The game of football is constantly evolving. Trends come and go and certain types of players dominate eras. A powerful running back used to be the way to march down the field. Power backs such as Earl Campbell, Walter Peyton, John Riggins, and Larry Csonska all etched their way into history as defenses scrambled to figure out how to stop them. These players were the main threats for their team, often carrying them on their backs. Defenses were aware of the potential of these running backs, and knew well before the game that Campbell, Peyton, Riggins or Csonska were their main priority in terms of defending their turf. Although they are less popular, power backs still exist in the sport today. Brandon Jacobs, Peyton Hills, Steven Jackson, and Jerome Bettis are all prime examples of the prolific potential this position still holds in today’s football realm.
This day and age, however, a new trend has emerged in the sport, one that is quickly becoming more prevalent on the college level. This new trend is that of the dual-threat quarterback. With the ability and option to both throw accurately and/or run with force, these quarterbacks prove more difficult for defenses to stop. Dual-threat quarterbacks provide their offense with more options and posses the ability to turn a busted play into a prolific down. The type of athlete required is nothing new to the sport, but the climbing number of them is staggering. Reggie Collier, Archie Manning, Steve Young, and Fran Tarkenton were all dominant dual threats, but their style of play never revolutionized the game. When Michael Vick hit the scene in 1998, he embodied the explosive characteristics of the modern-day dual-threat quarterback. Coaches started to gain interest, but it wasn’t until 2007 when the game officially took a drastic turn, and the dual-threat leader became a coveted weapon within college football.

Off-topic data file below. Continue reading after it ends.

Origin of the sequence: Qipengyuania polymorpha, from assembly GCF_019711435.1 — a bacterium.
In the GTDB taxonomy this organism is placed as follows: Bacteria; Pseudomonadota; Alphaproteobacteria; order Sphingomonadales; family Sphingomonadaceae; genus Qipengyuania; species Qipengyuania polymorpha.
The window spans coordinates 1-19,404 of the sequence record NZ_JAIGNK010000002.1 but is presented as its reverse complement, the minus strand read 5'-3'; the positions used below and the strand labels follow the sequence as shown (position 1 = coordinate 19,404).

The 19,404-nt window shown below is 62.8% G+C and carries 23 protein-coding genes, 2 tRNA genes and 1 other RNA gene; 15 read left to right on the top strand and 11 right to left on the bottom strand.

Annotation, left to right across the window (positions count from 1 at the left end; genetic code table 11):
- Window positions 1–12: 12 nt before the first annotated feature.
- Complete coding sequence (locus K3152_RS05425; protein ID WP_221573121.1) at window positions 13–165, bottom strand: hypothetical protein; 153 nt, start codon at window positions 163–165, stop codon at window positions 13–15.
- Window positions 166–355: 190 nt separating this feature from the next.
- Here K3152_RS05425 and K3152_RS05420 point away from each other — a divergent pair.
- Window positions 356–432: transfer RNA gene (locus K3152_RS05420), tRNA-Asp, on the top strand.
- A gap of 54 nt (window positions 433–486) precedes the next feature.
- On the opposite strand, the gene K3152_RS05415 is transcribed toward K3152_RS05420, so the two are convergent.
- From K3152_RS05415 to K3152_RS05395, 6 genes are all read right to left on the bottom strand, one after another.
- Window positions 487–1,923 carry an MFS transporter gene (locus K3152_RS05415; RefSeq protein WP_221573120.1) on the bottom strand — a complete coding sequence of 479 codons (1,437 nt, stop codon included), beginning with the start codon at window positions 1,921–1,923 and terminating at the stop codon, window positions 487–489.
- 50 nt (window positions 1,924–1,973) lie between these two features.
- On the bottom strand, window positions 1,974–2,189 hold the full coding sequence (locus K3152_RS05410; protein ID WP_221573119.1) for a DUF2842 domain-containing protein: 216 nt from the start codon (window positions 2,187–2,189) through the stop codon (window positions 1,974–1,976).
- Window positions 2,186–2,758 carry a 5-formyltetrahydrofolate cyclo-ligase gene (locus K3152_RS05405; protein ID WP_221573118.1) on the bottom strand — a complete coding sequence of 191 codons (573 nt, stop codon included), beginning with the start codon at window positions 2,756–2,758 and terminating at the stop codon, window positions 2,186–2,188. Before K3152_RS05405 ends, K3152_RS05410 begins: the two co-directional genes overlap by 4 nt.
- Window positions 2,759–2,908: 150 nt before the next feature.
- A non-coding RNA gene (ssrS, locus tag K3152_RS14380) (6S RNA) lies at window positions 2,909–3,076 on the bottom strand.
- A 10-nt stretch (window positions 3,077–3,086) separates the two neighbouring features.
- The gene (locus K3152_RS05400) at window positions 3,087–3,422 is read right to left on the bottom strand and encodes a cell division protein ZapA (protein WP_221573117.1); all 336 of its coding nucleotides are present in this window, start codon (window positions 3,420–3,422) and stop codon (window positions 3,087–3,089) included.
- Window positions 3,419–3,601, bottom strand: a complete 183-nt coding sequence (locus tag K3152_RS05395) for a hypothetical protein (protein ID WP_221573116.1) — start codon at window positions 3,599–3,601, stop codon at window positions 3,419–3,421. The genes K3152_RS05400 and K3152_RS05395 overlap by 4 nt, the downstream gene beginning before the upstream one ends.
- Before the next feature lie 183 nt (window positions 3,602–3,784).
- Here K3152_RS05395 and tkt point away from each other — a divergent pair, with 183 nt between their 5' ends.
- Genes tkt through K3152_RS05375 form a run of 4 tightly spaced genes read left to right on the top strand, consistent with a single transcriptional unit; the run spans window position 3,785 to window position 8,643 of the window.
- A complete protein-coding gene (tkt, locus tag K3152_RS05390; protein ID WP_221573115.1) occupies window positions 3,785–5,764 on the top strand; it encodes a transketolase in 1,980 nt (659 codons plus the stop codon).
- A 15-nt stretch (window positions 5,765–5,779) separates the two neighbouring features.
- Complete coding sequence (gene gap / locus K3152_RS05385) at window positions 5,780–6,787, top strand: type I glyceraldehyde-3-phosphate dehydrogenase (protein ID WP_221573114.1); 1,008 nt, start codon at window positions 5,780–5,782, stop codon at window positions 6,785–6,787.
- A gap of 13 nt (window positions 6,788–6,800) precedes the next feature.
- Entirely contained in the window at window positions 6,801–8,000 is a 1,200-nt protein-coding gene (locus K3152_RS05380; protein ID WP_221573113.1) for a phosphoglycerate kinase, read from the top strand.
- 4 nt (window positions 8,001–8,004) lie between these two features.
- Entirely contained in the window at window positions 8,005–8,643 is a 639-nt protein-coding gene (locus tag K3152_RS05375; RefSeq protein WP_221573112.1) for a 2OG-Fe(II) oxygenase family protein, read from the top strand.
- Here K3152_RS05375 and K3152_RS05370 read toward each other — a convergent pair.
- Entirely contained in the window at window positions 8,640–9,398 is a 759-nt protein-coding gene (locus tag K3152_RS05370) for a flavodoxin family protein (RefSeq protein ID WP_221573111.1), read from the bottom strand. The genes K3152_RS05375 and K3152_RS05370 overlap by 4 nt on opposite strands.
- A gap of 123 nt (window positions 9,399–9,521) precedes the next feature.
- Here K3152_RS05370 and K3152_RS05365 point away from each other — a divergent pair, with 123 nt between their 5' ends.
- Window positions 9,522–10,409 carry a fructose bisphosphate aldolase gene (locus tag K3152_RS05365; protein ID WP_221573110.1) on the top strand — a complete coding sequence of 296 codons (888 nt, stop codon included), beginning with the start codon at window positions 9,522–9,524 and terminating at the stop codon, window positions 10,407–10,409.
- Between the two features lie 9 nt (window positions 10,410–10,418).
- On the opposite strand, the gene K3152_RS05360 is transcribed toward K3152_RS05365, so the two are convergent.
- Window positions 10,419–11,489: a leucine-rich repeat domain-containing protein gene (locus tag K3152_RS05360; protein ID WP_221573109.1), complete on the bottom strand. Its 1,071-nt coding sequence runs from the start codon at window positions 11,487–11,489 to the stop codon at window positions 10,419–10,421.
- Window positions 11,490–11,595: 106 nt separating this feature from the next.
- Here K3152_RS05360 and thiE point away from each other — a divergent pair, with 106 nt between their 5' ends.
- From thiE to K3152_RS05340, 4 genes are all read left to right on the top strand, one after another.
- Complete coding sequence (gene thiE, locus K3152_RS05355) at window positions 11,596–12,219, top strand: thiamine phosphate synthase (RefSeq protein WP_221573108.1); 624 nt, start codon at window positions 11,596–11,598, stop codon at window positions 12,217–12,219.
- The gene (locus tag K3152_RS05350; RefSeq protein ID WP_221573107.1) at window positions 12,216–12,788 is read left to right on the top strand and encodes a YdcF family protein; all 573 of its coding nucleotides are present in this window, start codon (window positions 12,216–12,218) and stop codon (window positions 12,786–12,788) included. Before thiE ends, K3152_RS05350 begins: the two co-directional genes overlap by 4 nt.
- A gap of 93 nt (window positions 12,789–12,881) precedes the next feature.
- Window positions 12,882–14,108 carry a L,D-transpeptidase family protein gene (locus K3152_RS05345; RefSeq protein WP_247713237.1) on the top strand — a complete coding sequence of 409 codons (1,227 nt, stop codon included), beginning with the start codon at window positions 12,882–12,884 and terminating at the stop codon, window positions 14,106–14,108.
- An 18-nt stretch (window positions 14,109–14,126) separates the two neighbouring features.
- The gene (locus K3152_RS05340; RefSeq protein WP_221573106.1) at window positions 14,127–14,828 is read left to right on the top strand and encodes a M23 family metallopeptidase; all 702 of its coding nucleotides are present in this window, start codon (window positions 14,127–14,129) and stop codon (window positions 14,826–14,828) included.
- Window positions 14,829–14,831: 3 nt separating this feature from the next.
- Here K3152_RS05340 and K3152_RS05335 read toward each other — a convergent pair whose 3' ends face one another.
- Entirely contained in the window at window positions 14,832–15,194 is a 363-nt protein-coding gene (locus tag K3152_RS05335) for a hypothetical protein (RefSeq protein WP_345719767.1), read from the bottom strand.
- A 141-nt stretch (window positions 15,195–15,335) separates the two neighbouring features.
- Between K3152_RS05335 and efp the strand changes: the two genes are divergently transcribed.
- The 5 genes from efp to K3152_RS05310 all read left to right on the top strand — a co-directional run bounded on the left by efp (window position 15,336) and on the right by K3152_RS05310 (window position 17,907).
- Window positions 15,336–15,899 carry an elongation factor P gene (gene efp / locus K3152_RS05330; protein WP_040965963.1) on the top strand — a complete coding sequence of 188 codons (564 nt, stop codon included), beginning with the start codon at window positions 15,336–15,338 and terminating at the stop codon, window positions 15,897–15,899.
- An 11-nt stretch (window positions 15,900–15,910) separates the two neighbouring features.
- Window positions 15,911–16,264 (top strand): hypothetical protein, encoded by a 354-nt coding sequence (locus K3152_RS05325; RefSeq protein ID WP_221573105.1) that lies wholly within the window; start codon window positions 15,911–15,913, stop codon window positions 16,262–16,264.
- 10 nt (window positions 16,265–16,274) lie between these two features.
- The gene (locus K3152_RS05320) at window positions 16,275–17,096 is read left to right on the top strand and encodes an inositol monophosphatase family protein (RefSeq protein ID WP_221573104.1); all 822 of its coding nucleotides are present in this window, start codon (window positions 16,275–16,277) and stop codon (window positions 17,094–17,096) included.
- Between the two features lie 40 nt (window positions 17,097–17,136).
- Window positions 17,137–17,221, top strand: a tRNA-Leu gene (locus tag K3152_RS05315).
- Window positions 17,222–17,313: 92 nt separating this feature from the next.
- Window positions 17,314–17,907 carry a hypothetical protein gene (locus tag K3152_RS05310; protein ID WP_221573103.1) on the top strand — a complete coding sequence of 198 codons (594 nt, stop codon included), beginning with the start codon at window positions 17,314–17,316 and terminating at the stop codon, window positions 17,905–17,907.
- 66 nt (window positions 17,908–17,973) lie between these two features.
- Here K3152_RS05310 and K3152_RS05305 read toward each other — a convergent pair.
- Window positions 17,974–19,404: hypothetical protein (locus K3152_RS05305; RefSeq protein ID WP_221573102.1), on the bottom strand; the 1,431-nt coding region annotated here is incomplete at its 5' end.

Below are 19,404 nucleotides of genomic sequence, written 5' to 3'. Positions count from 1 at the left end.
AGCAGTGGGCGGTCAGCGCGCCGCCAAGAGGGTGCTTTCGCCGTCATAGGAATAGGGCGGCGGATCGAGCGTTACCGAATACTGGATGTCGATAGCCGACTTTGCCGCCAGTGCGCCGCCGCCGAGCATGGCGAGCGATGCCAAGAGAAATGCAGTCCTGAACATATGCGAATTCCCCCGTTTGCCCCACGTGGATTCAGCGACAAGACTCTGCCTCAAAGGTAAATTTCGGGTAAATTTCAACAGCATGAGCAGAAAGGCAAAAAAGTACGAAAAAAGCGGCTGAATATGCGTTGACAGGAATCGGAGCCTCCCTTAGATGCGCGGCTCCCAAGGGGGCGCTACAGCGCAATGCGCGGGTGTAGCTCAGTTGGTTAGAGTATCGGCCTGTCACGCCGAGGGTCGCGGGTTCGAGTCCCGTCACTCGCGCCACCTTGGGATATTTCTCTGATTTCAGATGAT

In 2007, Tim Tebow won the Heisman Trophy. His statistics that year speak for themselves: Pass Yards– 3,286 Pass TDs– 32 Rush Yards– 895 Rush TDs– 23 Total Offense– 4,181. Tim Tebow broke numerous SEC and national records during his time at Florida. He became the SEC’s all-time leader in career passing efficiency, completion percentage, passing touchdown to interception ratio, and even broke Hershel Walker’s career rushing touchdown record.[i]
During the 2007 season, Tim became the first sophomore to ever win the Heisman trophy. It was his explosiveness that set him ahead of all upperclassmen in the running. Now, the past three Heisman winners have all been dual-threat quarterbacks—Cam Newton, Robert Griffin III, and Johnny Manziel. That’s not all, if you look at the Heisman race for this year, the top five prospects are: Marcus Mariota, Jameis Winston, Johnny Manziel, Bryce Petty, and Tajh Boyd—All of which are dual threat quarterbacks.
Also in 2007, there were only two teams with dual-threat quarterbacks that were ranked in the top 10 of the final BCS standings. Those two teams were: Florida, with Tim Tebow leading the squad, and West Virginia, with Pat White at quarterback. Now, Alabama is currently the only team in the BCS top 10 that isn’t using a dual threat quarterback. However, A.J McCarron’s back up Blake Sims, who will likely start next season, does possess dual-threat capabilities.
Dual Threat quarterbacks are now taking the NFL by storm. Robert Griffin III, Russell Wilson, Cam Newton, Colin Kaepernick, Geno Smith, and Michael Vick all hold starting positions for NFL teams. However, not a one of them is close to being voted best in the league. That status still has a shadow cast over it by pro-style pocket passers like Peyton Manning and Tom Brady.
So what does this mean for the future of football? Is this new trend going to take over the game forever once players like Manning and Brady retire? Or will it fizzle out like the old power back trend? Only time will answer that question. In the meantime, let’s all sit back and watch the excitement that these new talents are bringing to the game!